“It was organised by Soca which is a front for the MI5..”

On the Politics Show today Sinn Féin’s John O’Dowd clarified his party’s position on the seizure of the assets of Sean Hughes and the previous comments by Northern Ireland Executive Ministers, SF’s Michelle Gildernew and Hughes’ “good friend” Conor Murphy.

[John O’Dowd] “The concerns around the raid on Sean Hughes house is this. It was organised by Soca which is a front for the MI5 and other organisations who still believe that they can defeat republicanism whether it be in south Armagh or across Ireland. They failed over these last three decades and they’re going to fail in the future.”

That would be the MI5 who have a new £20million regional headquarters at Loughside, Palace Barracks, Holywood, County Down, and who, under new chief Jonathan Evans, took over official responsibility for national security here in October 2007 – as the 35 MI5 officers seeking anonymity in a current RIRA trial demonstrates. What is to happen to those responsibilities, or rather the memoranda of understanding on them, remains to be disclosed. But if Sinn Féin really believe what John O’Dowd has said, why are they not calling for the police to stop co-operating with the Serious Organised Crime Agency?

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  • percy

    nothing to do with defeating republicanism,
    everything to do with “no-one is above the law”.

  • Peter Pan

    “everything to do with “no-one is above the law”.”

    Don’t be daft. This is the self styled UK you are talking about. The law has always been an instrument of coercion, nowhere more so than the occupied lands of South Armagh.

  • Seymour Major

    “It was organised by Soca which is a front for the MI5 and other organisations who still believe that they can defeat republicanism”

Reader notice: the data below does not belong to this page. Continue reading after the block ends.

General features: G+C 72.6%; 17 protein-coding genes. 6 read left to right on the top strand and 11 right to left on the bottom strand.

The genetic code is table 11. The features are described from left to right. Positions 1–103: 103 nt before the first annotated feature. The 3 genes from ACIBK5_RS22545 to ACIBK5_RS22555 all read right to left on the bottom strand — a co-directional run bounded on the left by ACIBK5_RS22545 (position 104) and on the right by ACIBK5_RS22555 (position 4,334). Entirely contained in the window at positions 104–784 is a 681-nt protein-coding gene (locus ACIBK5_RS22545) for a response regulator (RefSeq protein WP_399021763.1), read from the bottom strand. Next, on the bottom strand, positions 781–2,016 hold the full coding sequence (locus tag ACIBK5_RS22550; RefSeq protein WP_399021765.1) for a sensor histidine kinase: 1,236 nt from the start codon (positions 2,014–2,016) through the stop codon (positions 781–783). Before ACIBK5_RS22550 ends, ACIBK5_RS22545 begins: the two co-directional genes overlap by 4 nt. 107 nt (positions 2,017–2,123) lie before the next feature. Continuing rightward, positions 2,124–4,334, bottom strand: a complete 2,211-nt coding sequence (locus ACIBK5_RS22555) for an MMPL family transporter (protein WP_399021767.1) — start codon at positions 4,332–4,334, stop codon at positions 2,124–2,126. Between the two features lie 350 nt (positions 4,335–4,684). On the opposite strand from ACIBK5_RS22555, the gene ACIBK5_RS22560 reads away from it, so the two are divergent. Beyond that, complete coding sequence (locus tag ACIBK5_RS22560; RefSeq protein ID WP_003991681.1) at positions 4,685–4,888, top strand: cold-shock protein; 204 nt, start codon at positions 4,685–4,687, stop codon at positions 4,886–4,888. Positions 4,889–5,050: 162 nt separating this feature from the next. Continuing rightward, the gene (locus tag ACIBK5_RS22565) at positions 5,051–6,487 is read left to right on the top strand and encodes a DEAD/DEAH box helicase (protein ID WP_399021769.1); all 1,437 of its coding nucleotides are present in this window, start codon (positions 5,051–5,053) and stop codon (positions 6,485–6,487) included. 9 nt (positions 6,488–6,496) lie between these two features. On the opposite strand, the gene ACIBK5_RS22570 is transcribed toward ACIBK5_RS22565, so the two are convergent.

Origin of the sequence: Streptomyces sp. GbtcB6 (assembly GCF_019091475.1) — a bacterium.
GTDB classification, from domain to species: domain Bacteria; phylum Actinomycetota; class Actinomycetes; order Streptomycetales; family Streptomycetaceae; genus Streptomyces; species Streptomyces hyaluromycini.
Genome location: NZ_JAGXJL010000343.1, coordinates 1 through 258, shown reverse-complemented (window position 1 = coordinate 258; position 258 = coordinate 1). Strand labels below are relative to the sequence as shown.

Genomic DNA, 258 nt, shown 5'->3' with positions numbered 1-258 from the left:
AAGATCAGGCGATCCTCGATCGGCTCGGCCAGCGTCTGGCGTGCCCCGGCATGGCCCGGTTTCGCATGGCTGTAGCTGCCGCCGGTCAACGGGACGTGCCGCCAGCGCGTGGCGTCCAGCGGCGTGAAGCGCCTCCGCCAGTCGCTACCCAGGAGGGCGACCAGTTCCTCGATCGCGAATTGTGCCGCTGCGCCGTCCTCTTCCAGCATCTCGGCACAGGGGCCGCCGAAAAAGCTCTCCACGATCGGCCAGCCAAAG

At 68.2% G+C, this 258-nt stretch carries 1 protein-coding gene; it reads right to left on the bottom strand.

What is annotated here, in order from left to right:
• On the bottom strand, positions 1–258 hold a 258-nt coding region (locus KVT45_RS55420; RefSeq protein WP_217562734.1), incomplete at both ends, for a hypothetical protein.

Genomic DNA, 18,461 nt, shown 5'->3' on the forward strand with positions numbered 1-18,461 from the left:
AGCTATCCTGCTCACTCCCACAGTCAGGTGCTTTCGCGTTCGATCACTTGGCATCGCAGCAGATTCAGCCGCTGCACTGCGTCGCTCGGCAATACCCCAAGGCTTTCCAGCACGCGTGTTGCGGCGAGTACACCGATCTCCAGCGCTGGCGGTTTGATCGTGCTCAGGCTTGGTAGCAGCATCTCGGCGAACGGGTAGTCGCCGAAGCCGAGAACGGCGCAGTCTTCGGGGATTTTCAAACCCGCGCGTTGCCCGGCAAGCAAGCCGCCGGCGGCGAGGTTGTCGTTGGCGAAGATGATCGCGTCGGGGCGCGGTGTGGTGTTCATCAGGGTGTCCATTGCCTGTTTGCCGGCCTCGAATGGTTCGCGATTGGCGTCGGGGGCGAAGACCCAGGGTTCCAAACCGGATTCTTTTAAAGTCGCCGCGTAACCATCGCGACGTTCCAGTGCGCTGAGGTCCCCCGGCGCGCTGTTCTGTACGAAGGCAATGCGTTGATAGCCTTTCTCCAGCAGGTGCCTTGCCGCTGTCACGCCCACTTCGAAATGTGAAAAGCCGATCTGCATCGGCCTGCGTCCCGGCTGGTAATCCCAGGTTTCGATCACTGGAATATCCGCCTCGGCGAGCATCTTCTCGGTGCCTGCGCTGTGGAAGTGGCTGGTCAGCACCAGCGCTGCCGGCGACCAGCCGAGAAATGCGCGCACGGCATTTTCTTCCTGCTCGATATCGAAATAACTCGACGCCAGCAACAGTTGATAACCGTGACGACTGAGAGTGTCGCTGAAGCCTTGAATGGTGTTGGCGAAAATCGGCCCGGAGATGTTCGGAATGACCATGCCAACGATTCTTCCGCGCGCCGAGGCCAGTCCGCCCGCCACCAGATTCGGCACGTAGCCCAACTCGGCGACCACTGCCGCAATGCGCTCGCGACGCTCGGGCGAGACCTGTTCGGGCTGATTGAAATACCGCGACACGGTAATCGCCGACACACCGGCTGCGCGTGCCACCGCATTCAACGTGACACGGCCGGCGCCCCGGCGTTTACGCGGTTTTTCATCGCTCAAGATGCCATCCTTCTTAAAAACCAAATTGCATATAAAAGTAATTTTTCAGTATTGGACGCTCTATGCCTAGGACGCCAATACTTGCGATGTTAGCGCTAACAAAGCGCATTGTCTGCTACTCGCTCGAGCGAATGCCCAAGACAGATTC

Please Mr. O’Dowd, stop acting like a child and start behaving like a minister.

    Sinn Fein, instead of whinging about it would be better advised to be circumspect and let justice take its course. There will be opportunities for Mr. Hughes, through lawyers, to challenge the validity of the intervention and if there has been any misdemeanour by the state, he will be able to claim compensation. If that happens, that they will have the opportunity then to criticise the actions of the authorities.

  • barnshee

    I assume that SOCA (and the Revenue) have looked at his tax returns and they are not in accord with his asset position. If this is the case then he has questions to answer- mostly the “where did the funds come from” kind of question.

    If this is not the case then SOCA have the questions to answer.

  • Paul McMahon

    “There will be opportunities for Mr. Hughes, through lawyers, to challenge the validity of the intervention and if there has been any misdemeanour by the state, he will be able to claim compensation”

    True Seymour which leads me to think why there have’nt been calls, as there have with a notorious loyalist on child sex charges, to pull this and subsequent threads regarding Hughes as the matter is potentially sub-judice.

  • DC

    Perhaps if Republican democratic representatives would not utter such nonsense on TV then Paul McMahon you might have a very valid point.

    Think of it, the DUP say coming out in favour of that notorious loyalist saying it was a securocrat stitch up of an informer out of favour, and besides that the girl was perfectly happy with the contact – but the police weren’t – despite all of it being totally illegal. Just like this sound republican’s alleged activities are. Illegal that is.

    So yes if equivocation of this had happened on the unionist side of the house if you like, then by all means it would have merited a Sluggerfest; but SF hardly helps itself as it must be seen to ride two horses.